Tuesday and Thursday 10:10-11:40 a.m. and Thursday 12:40-2:10 p.m.
In the days following 9/11, the only section of Barnes and Noble that had any traffic was the poetry section. In times of personal and communal tragedy, people turn to poetry, tapping into its healing power. This seminar will explore how a poem that begins as an individual experience morphs into an exercise in language that, at its best, expresses a collective grief altogether separate from the personal anguish with which the poet may have begun.
Tuesday and Thursday 10:10-11:40 a.m. and Wednesday 1:40-3:10 p.m.
How does religion shape human understanding of, and participation in, ecological systems? This course examines some of the diverse ways that people have developed for interacting with animals, plants, weather, water, air, and land, and how those behaviors work in tandem with religious ways of knowing. Recognizing that current human interactions with the global ecosystem, and of the numerous ecosystems within it, are unsustainable, the class will have a substantial focus on environmental ethics.
Monday and Wednesday 10:50 a.m.-1:05 p.m. (note: longer class time) (CBL: Community service required)
Embark on a journey of leadership using research, examined personal experiences, and observational critiques of the world around you, to fully explore this complex construct. This seminar will explore various concepts of leadership in America today and on St. Lawrence campus through an experiential Community-Based Learning component. We will engage a variety of texts to investigate the links between leadership theory and leadership in action. As part of a significant research project, members of the class will collaborate to create a campus-wide event to benefit the community.
Tuesday 12:40-3:10 p.m. and Thursday noon-6 p.m. (includes required weekly CBL placement activities at the Akwesasne Mohawk Reservation) (CBL: Community service required)
This course is designed to serve as a vehicle by which students may explore the idea of entering the field of education in general and the teaching profession in particular. The course examines a spectrum of current educational issues from historical, philosophical, sociological, political, and cross-cultural perspectives, with a special emphasis on diversity in American society and schools as well as global, international, and comparative education.
Tuesday and Thursday 10:10-11:40 and Tuesday 2:20-3:50 p.m. (CBL: Community service required)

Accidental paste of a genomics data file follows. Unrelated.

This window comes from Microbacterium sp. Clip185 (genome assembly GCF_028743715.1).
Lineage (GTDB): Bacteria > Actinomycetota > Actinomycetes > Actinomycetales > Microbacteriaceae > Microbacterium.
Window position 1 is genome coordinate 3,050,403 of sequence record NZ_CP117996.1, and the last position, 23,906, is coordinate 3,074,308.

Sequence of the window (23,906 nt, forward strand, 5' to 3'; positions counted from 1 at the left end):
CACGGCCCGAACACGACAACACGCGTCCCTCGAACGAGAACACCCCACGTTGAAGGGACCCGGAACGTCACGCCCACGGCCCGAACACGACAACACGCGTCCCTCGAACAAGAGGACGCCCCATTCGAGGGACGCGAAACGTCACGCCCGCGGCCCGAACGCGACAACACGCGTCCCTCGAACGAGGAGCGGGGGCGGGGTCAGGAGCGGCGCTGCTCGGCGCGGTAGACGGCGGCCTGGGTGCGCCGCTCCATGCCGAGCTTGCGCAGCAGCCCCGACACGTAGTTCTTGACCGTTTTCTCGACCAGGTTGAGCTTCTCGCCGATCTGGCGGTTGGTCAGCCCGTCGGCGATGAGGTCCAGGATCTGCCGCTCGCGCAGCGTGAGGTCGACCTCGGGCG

Food… We all eat it and it’s integral to our survival. But there is much
more to food than simply sustenance. Our food choices are shaped by and reflect
deeply held cultural ideas about taste, nutrition and sociability. What we eat
is also determined by farmers, the media, multinational corporations,
agricultural and international trade policies as well as our individual access
to food. In this course, we will carefully examine contemporary American
foodways to better understand how our food practices connect us with people and
places, both locally and globally.
Monday and Wednesday 1:40-3:10 p.m. and Tuesday 2:20-3:50 p.m.
Have you ever found yourself wondering if a
story is “true” or not? Do you prefer
“fiction” or “non-fiction?” What do
these terms mean, and why are they so important to us? How does an author’s own presence within a
piece of writing determine our reading of the piece, and why? In this course we will read, write, discuss,
and write about genres that explore the boundaries between “fact” and
“fiction,” such as “creative non-fiction,” “literary journalism,”
“documentary,” and “docudrama.” You will learn what these terms mean, a bit
about their historical context
Tuesday and Thursday 10:10-11:40 a.m. and Tuesday 2:20-3:50 p.m.
Artistic expression is always influenced by the place
in which it is situated, and it shapes the place in return. Illustration: Grunge was an outgrowth of a
number of conditions that existed in Seattle in the late 1980s. As a result of a depressed local economy a
large number of abandoned warehouses were available as performance venues. Seattle
looked like it sounded. Even the climate
contributed to the development of a focused style of music-making. In the words of a local producer, “When the